Ray’s lifting legacy is glorious, lengthy, and very well known on his home continent. He was hugely successful as the coach of the Australian Women’s Team that ruled the World Championships and totaled numerous records over the course of a number of years. His only regret during that period, especially in light of the fact that he loved to coach and help others improve, was his attempt to psych up multiple-time World Champion Bev Francis. After giving her what he termed “a light tap to the side of the face” to get her up for a record attempt, they both immediately realized he had dislocated her jaw. “She got the record, we fixed her jaw, and she was a good sport about it, no harm done.” as he explained. Ray served the lifters of his nation as a World Team representative, an administrator, coach, and in every way possible to help the sport to grow and prosper. Right up to his passing, he would walk out to his home gym and train, always trying to improve, even when facing the ravages of his uncontrolled diabetic condition. Ray remains in our memory, one of the absolute nicest and favorite people Kathy and I have ever known. That today’s generation of lifters did not know him or have the chance to benefit from his ability to teach and motivate is an understated tragedy.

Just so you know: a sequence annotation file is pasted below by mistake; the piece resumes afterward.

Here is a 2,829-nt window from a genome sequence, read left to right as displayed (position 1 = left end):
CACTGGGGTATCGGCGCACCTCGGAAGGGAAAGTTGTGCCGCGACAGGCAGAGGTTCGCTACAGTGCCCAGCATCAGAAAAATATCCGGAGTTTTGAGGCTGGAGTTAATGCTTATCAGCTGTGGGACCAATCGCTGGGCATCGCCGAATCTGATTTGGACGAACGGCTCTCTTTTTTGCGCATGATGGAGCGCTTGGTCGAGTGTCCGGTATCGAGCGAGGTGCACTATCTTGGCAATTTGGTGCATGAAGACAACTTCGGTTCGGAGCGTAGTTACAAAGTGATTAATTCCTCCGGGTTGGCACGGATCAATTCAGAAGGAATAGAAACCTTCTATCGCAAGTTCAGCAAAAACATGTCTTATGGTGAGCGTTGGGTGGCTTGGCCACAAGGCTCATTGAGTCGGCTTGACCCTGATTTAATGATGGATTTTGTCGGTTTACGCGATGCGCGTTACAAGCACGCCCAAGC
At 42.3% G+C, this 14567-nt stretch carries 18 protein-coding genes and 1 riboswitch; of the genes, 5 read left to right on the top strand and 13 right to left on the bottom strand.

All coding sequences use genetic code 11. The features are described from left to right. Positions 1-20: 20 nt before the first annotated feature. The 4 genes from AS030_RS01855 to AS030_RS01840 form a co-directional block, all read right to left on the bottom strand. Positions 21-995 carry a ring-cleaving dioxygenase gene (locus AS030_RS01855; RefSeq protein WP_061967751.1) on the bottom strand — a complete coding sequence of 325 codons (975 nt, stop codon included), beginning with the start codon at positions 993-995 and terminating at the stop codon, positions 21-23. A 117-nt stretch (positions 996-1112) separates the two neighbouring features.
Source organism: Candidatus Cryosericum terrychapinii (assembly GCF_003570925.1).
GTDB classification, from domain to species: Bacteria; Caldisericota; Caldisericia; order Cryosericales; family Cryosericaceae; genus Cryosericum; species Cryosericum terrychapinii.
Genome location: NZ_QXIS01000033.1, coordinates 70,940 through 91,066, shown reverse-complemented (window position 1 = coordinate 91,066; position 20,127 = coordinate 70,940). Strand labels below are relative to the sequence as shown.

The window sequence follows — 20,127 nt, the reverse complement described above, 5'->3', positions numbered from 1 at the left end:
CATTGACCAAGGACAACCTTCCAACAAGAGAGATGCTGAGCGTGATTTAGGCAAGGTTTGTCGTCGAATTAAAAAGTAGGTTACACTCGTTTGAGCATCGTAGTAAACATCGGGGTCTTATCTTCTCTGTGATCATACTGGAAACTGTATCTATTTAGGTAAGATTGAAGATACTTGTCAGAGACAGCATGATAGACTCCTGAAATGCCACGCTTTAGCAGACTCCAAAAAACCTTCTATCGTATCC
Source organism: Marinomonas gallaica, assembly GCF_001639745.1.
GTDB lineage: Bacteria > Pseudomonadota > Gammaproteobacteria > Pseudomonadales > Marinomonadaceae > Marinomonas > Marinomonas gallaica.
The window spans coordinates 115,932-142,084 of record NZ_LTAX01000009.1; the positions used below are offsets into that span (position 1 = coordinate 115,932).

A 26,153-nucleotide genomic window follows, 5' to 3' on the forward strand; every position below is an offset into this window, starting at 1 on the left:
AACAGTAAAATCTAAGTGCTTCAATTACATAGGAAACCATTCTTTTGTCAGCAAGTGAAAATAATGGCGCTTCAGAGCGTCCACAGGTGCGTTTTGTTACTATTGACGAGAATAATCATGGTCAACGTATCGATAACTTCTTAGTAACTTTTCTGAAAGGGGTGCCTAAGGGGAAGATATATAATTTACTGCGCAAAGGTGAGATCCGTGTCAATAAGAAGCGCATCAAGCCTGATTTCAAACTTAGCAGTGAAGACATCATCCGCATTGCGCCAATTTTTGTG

Quite of the few locals I was to learn, actually knew Andy Jackson because as a New Jersey resident and one of “the old guys” he had been around the Metropolitan New York City lifting scene for years. The basement of his large home in Springfield, N.J. housed his machine shop and I can only imagine what the neighbors thought when they saw the truck from a foundry in Hamburg, PA dump perhaps 10,000 to 15,000 pounds of unpainted, unfinished casted plates in his driveway. Jackson would take these plates and drill, machine, and mill them to what was then, state-of-the-art calibration. Jackson produced an Olympic set that appeared to be like others I had seen but he also had one that was very different. Jackson’s “usual” Olympic barbell was his No. 1-A and as Andy himself said it, this set was “the acme of perfection for weight lifters…” He noted that he used steel that was “aircraft quality” and conformed “to U.S. Navy and Army specifications for extreme strength and flexibility.” The revolving sleeves utilized “special Hyatt or Orange aircraft type roller bearings, two bearings to each sleeve” and this allowed one to “spin the bar with the slightest touch of the fingers.” The reference to aircraft quality components that met military standards gave a real credibility to any item that could make that claim. The late 1950’s and early 1960’s marked the beginning of the Space Age and Race To The Moon between the United States and Soviet Union and everyone over the age of ten knew that only the most durable and toughest of materials were going to make that trip! Experienced lifters also knew that Jackson was a craftsman who did in fact make a great product because of all of the “hand labor” that was involved.